At last the doors opened: the big front door to the school where the older children came out, and the little red door onto the schoolyard where the little ones were shepherded out by their loving teachers. And there she was. “I LOVE Abby! She is the nicest teacher! And we colored, and we’re going to be studying chicks! And how they turn into chickens!” Avery’s words tumbled over each other as I picked her up, a feeling of deep relief showering me, lowering my blood pressure, making me sigh with happiness. Everything was going to be FINE. Why had I dreaded school so much? She had had a wonderful morning.
That night the clouds rolled out, the temperature dropped to a perfect September nip. The next morning, the first full day of school, dawned famously blue and perfect. I don’t have to describe it because it is its own category of day now, “a September 11 kind of day.” It was the second day, so no more fancy clothes. She put on a yellow t-shirt and a little full skirt with appliqued pink and orange fluffy flowers on it. John didn’t come with us. Having his own life to attend to, he headed to work in Times Square and I headed down the three blocks between our apartment and the school, handed her her lunchbox (Hello Kitty), gave her a hug and kiss. “See you at 3 o’clock!” I said, and watched her cavorting in the schoolyard with the children who were already her friends. We were early. It was just after 8:30 a.m.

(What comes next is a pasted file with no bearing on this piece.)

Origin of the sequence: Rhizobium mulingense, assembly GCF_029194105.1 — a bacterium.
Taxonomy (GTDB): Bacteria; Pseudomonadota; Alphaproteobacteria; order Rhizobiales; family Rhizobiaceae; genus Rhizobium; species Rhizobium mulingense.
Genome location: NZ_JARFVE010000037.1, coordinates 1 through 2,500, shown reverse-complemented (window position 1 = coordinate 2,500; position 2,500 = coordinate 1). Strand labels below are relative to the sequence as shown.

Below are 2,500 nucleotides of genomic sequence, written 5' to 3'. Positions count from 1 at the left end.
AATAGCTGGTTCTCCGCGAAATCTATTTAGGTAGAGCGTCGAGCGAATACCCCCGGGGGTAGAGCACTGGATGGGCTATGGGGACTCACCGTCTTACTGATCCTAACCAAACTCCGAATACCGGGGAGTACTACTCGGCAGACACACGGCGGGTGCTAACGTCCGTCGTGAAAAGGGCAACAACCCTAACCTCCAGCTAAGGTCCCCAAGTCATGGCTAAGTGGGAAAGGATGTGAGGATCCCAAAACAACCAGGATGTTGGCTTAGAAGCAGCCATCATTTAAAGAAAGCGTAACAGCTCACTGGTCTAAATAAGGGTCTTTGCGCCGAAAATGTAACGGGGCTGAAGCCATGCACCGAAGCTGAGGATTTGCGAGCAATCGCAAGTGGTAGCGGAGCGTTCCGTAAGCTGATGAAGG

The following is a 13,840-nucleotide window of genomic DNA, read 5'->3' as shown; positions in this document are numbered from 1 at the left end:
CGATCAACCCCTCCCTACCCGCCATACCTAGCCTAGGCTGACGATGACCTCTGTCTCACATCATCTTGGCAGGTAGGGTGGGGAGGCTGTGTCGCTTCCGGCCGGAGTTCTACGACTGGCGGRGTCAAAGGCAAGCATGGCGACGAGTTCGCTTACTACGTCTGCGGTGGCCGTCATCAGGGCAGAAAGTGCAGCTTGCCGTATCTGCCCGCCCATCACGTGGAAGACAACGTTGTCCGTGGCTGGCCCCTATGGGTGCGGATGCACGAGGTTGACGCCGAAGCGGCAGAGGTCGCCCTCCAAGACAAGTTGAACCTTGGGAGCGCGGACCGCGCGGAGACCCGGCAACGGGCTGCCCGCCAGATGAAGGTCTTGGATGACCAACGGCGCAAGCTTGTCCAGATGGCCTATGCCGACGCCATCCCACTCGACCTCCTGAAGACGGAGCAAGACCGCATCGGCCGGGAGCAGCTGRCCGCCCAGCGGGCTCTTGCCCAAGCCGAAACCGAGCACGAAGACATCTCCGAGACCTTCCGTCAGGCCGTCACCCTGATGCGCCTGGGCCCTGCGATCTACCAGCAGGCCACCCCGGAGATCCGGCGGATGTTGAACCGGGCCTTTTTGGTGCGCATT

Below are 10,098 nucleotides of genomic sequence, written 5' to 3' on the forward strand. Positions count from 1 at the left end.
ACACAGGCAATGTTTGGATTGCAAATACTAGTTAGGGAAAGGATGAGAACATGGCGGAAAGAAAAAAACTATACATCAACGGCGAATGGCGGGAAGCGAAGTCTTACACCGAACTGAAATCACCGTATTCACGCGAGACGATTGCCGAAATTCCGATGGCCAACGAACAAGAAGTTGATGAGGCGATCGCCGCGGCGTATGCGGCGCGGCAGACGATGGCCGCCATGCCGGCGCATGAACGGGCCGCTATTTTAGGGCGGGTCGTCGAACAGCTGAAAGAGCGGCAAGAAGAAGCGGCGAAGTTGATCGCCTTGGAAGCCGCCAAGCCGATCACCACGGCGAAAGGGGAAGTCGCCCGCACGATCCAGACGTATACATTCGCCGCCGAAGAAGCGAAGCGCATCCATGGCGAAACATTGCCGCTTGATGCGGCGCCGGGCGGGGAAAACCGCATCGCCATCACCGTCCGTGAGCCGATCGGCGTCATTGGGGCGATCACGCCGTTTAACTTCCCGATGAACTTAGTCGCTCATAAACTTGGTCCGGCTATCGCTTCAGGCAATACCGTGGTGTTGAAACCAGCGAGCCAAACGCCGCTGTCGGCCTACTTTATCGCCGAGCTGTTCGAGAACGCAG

I caught up with a mother I recognized as having a little girl in kindergarten, and we walked together uptown, she pushing her little boy in a stroller. “Jen, are you at all nervous or upset at Tova’s going to school all day?” I asked, feeling foolish but as usual wanting to see if someone else shared my experience.
“Are you kidding, with this little guy to entertain all day? I’m thrilled,” she said. We went on chatting.
“What? What did you say?” I shouted.
“I can’t hear you either,” she said, and as one person we looked up into the sky. As we stood there, on the corner of Duane and Greenwich, the school a block and a half away, a plane approached overhead.
“Are planes allowed to fly that low in Manhattan?” I shouted.